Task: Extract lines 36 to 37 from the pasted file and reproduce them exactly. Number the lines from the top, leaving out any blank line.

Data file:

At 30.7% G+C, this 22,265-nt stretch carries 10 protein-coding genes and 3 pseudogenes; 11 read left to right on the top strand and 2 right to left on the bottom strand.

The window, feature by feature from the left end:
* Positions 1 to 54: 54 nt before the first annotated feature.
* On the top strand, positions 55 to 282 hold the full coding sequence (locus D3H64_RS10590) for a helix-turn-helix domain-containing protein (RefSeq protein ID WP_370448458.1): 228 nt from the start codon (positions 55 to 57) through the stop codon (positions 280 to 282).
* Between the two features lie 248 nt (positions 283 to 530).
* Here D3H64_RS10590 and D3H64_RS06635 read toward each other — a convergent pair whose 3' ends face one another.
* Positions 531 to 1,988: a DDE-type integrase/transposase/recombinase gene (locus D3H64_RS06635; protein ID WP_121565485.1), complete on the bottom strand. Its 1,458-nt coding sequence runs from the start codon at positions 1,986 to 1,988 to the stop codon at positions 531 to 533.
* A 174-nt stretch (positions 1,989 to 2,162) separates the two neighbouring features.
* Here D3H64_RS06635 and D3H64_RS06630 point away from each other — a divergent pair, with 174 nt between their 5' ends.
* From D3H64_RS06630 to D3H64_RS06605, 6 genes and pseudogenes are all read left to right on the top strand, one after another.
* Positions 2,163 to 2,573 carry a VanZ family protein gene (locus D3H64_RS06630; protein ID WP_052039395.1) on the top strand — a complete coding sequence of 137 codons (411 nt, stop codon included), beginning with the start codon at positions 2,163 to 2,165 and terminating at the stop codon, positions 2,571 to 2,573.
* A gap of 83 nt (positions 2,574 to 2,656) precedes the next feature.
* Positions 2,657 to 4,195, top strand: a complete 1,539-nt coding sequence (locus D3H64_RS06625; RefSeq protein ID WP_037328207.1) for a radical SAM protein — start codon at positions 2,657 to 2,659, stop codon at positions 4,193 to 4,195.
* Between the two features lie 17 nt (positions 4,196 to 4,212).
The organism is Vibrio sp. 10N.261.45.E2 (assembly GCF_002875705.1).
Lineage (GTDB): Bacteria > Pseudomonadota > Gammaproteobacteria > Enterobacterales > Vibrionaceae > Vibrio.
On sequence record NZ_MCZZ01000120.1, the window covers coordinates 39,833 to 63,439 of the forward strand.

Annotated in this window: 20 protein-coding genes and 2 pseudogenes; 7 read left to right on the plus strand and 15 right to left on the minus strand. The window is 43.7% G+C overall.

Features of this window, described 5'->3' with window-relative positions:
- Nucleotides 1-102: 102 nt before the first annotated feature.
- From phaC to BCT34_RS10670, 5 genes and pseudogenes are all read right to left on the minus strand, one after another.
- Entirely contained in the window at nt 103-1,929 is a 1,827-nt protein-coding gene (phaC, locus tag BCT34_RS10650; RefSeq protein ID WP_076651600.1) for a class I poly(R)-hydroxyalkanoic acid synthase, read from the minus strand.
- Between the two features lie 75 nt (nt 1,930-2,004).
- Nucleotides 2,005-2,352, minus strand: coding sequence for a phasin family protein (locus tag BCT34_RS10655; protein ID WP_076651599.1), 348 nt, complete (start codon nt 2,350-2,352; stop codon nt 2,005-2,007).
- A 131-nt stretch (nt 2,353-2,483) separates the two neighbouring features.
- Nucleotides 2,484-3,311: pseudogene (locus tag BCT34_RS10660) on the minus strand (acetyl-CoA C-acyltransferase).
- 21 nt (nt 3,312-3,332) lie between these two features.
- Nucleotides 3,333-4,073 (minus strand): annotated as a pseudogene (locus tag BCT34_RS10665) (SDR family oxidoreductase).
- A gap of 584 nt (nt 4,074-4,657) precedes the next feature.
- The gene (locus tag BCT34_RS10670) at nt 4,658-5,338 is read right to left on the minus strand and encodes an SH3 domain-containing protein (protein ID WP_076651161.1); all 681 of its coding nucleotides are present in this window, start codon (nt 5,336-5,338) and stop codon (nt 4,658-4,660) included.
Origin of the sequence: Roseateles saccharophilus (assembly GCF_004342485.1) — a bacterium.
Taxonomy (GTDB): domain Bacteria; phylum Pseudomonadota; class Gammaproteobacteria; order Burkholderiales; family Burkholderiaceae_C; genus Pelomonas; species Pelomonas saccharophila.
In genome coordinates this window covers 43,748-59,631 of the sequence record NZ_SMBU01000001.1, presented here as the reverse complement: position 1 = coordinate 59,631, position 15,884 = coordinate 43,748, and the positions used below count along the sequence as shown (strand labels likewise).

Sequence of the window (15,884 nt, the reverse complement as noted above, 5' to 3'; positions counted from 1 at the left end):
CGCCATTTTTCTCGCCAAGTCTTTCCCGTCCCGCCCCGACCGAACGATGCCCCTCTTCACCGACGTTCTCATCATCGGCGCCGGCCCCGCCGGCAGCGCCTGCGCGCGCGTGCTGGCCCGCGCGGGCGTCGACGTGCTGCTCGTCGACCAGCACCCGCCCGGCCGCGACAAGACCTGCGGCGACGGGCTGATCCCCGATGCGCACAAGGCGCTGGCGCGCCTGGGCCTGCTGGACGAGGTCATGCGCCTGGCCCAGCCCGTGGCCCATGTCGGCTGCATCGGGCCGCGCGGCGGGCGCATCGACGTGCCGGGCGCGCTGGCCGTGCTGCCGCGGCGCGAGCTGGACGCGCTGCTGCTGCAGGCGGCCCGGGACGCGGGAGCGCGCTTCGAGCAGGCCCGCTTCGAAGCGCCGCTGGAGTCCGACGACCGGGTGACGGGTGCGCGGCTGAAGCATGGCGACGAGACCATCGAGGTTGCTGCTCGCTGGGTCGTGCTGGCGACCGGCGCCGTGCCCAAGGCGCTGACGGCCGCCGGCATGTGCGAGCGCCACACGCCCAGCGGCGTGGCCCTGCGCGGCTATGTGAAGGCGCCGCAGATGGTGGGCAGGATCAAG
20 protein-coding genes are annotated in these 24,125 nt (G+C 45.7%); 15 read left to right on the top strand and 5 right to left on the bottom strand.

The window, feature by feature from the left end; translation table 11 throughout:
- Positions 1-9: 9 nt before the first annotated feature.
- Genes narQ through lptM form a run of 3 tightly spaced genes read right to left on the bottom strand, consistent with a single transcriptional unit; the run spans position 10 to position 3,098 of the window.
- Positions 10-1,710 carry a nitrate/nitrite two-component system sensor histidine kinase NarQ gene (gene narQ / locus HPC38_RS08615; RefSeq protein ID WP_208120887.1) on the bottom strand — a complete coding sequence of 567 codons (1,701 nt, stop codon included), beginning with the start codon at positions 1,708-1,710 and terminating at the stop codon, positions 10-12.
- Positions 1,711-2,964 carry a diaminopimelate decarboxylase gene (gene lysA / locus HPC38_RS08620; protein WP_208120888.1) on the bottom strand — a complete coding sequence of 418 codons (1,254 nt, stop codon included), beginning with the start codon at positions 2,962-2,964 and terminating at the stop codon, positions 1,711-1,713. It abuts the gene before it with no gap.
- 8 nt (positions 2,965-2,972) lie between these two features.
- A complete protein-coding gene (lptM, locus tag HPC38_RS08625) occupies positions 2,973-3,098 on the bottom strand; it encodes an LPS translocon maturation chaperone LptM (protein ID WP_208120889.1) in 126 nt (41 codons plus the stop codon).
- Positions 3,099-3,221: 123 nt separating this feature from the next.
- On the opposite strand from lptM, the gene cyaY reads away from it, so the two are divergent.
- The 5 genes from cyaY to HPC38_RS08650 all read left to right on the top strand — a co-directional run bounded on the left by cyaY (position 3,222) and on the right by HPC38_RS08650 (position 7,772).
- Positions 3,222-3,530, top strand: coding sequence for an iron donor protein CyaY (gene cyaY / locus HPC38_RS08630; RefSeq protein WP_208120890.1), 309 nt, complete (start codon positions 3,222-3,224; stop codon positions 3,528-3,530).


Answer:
20 protein-coding genes are annotated in these 24,125 nt (G+C 45.7%); 15 read left to right on the top strand and 5 right to left on the bottom strand.

The window, feature by feature from the left end; translation table 11 throughout: